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Consumers aren’t the only ones who love TiVo–police departments around the U.S. are replacing analog video recorders in patrol cars with TiVo-style digital recorders, according to the Associated Press. Police departments using the systems say they save money over the long haul, are more likely to catch crooks in the act, and are better at protecting cops from frivolous lawsuits and citizens from abusive treatment. So far seven police departments, including those in Yakima, WA, and Tyler, TX, are using a digital video system sold by IBM Global Services and Coban Research and Technologies, a small company near Houston; the digital recorders cost about the same per car as a new analog system.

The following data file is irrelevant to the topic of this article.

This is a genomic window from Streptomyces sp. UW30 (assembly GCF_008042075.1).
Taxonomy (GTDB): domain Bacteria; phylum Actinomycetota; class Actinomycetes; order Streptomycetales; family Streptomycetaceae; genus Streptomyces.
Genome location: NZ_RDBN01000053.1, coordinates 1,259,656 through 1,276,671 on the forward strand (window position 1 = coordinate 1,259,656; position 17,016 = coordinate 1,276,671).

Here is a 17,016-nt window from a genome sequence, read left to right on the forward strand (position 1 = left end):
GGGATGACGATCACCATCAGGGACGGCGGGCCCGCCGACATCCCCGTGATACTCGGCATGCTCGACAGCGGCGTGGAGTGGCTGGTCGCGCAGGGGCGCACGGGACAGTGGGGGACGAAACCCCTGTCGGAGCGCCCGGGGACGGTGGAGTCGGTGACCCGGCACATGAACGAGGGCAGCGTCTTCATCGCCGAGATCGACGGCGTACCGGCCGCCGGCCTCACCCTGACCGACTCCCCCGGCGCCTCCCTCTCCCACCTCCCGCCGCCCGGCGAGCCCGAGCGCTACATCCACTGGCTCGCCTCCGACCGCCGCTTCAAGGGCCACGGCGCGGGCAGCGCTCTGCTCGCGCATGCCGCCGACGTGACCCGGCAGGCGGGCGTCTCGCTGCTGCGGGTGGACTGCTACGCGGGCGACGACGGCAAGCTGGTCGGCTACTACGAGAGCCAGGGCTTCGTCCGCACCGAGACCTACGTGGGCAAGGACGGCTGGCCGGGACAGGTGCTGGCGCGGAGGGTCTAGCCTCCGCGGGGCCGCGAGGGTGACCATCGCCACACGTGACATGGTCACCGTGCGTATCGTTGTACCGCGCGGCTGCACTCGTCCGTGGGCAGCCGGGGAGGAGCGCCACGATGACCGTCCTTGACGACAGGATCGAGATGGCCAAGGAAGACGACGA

In addition to taking up less space than video tapes, the digital footage is easier to search. Information, from driver’s license data to satellite GPS coordinates can be tagged to the video, so officers can search from their desktop computers to find footage of a particular incident.

Police in Tyler, TX, east of Dallas, love the new systems, and plan to take the technology further, adding a wireless Internet network that will allow department headquarters to watch the streaming videos in real time, the AP reports. “I think they’re about to explode in the market,” Tyler Sgt. John Bausell said of the video systems. “You’re going to start seeing it pretty widespread.”

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